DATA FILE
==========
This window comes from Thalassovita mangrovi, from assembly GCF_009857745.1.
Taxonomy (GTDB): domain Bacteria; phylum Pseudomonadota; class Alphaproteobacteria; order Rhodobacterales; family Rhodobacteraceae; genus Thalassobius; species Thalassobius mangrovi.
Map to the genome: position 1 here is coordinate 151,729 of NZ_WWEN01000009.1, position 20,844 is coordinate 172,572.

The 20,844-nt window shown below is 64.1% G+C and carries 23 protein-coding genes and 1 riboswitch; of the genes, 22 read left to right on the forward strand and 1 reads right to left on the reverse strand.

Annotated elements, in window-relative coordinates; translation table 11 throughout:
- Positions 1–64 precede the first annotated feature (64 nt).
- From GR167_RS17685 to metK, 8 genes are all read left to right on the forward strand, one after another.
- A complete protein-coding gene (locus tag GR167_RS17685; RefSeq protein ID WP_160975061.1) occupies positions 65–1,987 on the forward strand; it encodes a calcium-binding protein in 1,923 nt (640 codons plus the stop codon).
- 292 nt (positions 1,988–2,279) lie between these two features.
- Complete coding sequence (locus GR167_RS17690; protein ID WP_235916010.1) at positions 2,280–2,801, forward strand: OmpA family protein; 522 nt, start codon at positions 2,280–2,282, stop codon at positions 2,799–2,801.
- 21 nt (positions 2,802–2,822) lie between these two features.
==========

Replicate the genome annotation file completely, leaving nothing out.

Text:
This window comes from Thalassovita mangrovi, from assembly GCF_009857745.1.
Taxonomy (GTDB): domain Bacteria; phylum Pseudomonadota; class Alphaproteobacteria; order Rhodobacterales; family Rhodobacteraceae; genus Thalassobius; species Thalassobius mangrovi.
Map to the genome: position 1 here is coordinate 151,729 of NZ_WWEN01000009.1, position 20,844 is coordinate 172,572.

The 20,844-nt window shown below is 64.1% G+C and carries 23 protein-coding genes and 1 riboswitch; of the genes, 22 read left to right on the forward strand and 1 reads right to left on the reverse strand.

Annotated elements, in window-relative coordinates; translation table 11 throughout:
- Positions 1–64 precede the first annotated feature (64 nt).
- From GR167_RS17685 to metK, 8 genes are all read left to right on the forward strand, one after another.
- A complete protein-coding gene (locus tag GR167_RS17685; RefSeq protein ID WP_160975061.1) occupies positions 65–1,987 on the forward strand; it encodes a calcium-binding protein in 1,923 nt (640 codons plus the stop codon).
- 292 nt (positions 1,988–2,279) lie between these two features.
- Complete coding sequence (locus GR167_RS17690; protein ID WP_235916010.1) at positions 2,280–2,801, forward strand: OmpA family protein; 522 nt, start codon at positions 2,280–2,282, stop codon at positions 2,799–2,801.
- 21 nt (positions 2,802–2,822) lie between these two features.